The committee empowered all of its members, and later the whole company, to edit any document. The distinction between author and editor disappeared, as changes to documents appeared immediately in all company locations, including our headquarters in Houston, the plant and offices in Monterrey, and jobsites as far away as Spain and the UAE. The quality of the information improved and continues to improve, with most edits, for many reasons:
In its first nine months, the Geometrica QMS wiki amassed 1,577 pages of high-quality documentation, containing more than 3 GB of data. Now, three years later, Geometrica's QMS wiki has more than 10,000 pages and serves 67 internal users. Computer tablets make the documentation available on the shop floor and construction sites. The median user consults the QMS more than 20 times each day. The system continues to improve, with more than 500 edits each week.
The wiki process is best illustrated with an example, and the history of our continuous-improvement procedure serves this purpose--in a pleasantly recursive way. These images are not intended to be readable, but show how the form and length of the procedure changes through time and wiki magic. A wiki page for this procedure was created on May 21, 2008. On June 15, it had been edited 15 times, and by October 8, 30 times. Then there was a furious spurt: 112 edits in the next eight weeks, for a total of 142 edits. This procedure is live and continues to evolve with the QMS, averaging a little less than two edits each week. But, as we experienced early on, these edits are clustered around instances of significant change in the system.
|June 15, 2008, Edit #15||October 8, 2008, Edit #30||October 29, 2008, Edit #75|
|November 21, 2008, Edit #121||December 3, 2008, Edit #142||January 28, 2009, Edit #150|
The central function of our wiki implementation was the ISO 9001 quality system. Once we shifted the documentation process to the wiki, it took nine months to complete the project. These areas of ISO 9001 compliance illustrate the great value of the wiki approach:
"Availability at points of use" is required by the standard. That is often taken to mean "for consultation." The wiki certainly helps with this. But documentation is useful beyond consultation by operators, for example, for process definition and improvement. When a company first tries the process approach, it will find gray areas of responsibility or activity that often are cleared up, with time, by refining the documentation. This is what we mean by "process definition." And, as processes become better defined and documented, they reach a point when process improvements occur concurrently with the improving documentation. This is "process improvement."
Documentation ought to be available at the points where processes are defined and improved, actually facilitating those activities. Improvements in processes and documents should be recorded; therefore, documents should be editable, which is precisely what a wiki offers. Beyond consultation only, a wiki makes documents available at points where possible improvements are evident and can be recorded. Operators are particularly well placed to improve documents. And the wiki's mechanism for saving every edit works like a ratchet, allowing, in practical terms, only those changes that actually improve the documentation and the processes.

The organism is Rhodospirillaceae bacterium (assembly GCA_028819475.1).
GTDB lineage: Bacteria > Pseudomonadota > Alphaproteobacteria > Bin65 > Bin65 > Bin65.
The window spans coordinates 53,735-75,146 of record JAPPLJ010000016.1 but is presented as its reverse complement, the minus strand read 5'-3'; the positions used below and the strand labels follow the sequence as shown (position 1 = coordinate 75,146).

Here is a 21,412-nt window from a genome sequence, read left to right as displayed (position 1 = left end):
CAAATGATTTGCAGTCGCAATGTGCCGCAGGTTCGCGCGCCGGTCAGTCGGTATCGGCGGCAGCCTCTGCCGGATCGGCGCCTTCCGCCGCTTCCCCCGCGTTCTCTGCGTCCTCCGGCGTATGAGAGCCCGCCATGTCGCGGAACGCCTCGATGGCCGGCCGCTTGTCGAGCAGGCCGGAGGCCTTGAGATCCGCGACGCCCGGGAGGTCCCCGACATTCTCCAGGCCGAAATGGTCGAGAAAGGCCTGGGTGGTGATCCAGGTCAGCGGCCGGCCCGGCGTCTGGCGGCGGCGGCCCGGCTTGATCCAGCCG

As processes improve, the volume of documentation increases. With conventional systems, the growing volume soon becomes unmanageable. This limits the level of detail that users may choose to document in such systems. But in a wiki, the ease of linking creates the small-world network of documents mentioned earlier, where related documents are a link away, and all documents are two or three links away. The reduction in complexity is astonishing. The manageable amount of detail is orders of magnitude larger, well beyond anything previously possible. This permits users to refine and improve processes to a level unthinkable with conventional documentation. Of course, achieving such refinement still comes through many small improvements. But this happens quickly, accelerated by the wiki's "ratchet" improvement mechanism.
|Structure's got QUALITY!|
Documentation is a tool, a means to achieve a higher purpose. Many organizations make the mistake of paying more attention to a document's format than to its content and purpose. They may buy expensive document-control software with a "built in" QMS manual, including flow diagrams, procedure pages, and work-instruction templates. But this type of software typically offers very little flexibility. The software automatically sends e-mails to all involved personnel when a document is changed and often adds bureaucratic barriers such as requests for authorization to publish a new version of the document. Such methods introduce friction and are almost as slow as using hard copies.
The bottom line is that a wiki simplifies compliance with ISO 9001 by embracing collaboration and maintaining well-organized documentation, which is the basis of knowledge management. All of the know-how of the organization resides in a medium where it is stored, improved, protected from vandalism--and can be used for education and training. With the benefits that wiki technology provides, it is only a matter of time before quality and management practitioners change their paradigms and adopt this powerful technology.
Oh, and this article was written--and improved--on the wiki, too.
A discussion about this article is on-going at the Elsmar Cove.
Francisco (Pancho) Castano, PE, is the CEO of Geometrica, Inc.
Gerardo (Gerry) Mendez, has a Masters degree in Administration and is the CFO for Geometrica.
Linda Day is the principal at Day Creative, Houston